Need 10 egg yolks for your holiday custard? Craft a “flip” cocktail that uses the whites or bake a batch of meringue cookies. Making a creamy soup? Use leftover dairy to whisk up fresh whipped cream. Got half a loaf of bread left after slicing out the bruschetta? Make breadcrumbs for another app, like stuffed mushrooms. Try to also choose recipes with leftovers in mind. For example, make a cabbage slaw instead of a green salad that won't hold up beyond dinner.

3. Make A Shopping List — And Stick To It

Before you even head to the store, shop in your own kitchen. Chances are you don't need a new bottle of vanilla extract or Worcestershire sauce, or yet another head of garlic. They're all likely hiding in the back of your fridge or pantry. Inside the store, control the temptation to buy an extra few of this-or-that — especially perishable fruits and veggies. While you might worry you'll need it, chances are you'll be just fine if you stay true to your carefully plotted course.

4. Eat Root-To-Stem

Try to use every part of the fruit or vegetable. Broccoli, kale and Swiss chard stems are more than just edible, they're yummy. Don't throw away lemons after squeezing out just a tablespoon. Slice and use them in water pitchers or zest their fragrant skins for sauces, pies and cocktails. Process carrot tops, celery leaves and parsley stems in a winter pesto. Did you know fresh herbs are one of the most commonly tossed ingredients? Irene Li has more tips on what to do with those herbs.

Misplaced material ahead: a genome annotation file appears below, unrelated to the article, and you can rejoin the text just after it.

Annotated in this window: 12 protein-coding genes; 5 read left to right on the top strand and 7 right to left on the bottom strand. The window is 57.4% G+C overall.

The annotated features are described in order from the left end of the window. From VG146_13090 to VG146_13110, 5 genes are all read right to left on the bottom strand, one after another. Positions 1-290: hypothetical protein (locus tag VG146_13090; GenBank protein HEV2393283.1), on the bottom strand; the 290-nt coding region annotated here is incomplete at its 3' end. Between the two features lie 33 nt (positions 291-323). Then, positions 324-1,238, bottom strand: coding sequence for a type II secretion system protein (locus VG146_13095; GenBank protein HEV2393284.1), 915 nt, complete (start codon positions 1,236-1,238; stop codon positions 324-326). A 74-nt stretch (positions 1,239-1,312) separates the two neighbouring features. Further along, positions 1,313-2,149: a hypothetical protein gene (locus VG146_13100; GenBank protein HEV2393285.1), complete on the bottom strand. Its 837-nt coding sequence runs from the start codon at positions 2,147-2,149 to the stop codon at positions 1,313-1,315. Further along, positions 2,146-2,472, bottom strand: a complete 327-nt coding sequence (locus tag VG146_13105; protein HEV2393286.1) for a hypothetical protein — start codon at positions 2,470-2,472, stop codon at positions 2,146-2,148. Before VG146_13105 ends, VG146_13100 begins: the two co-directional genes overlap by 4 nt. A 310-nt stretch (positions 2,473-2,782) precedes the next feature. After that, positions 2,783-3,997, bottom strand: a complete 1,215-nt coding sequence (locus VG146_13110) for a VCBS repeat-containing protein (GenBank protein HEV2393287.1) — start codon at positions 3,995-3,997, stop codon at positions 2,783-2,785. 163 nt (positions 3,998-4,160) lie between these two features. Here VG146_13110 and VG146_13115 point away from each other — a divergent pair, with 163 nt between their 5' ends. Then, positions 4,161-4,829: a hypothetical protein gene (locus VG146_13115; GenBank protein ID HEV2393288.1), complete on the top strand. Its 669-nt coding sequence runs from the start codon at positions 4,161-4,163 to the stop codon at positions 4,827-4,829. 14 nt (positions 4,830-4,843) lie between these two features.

5. Buy ‘Ugly’ Fruits And Veggies

They might not look perfect, but chances are they’ll taste just as good — maybe even better — than prettier fruits and veggies in the produce aisle. And you’ll be saving them from the grocery store dumpster.

6. Put It In A Basket

Walk right past those large grocery shopping carts. They are easier to fill up with stuff you don't need. Instead, reach for a handbasket. Baskets get heavy quickly, allowing you to better feel the physical (maybe even moral) weight of your purchases.

7. Save Those Scraps

Make stock, stuffing or soup with ham, turkey or chicken bones. Veggie stock, too, with, say, tops and stems. Freeze them if you’re not sure what to make in the moment. Those cocktail party snacks — like leftover meats, breads and cheese nubs — can be combined for a chance at a second life. Below, watch Li whip up this savory bread pudding from typical party leftovers.

8. Tell People What You Need — And Plan For What They Want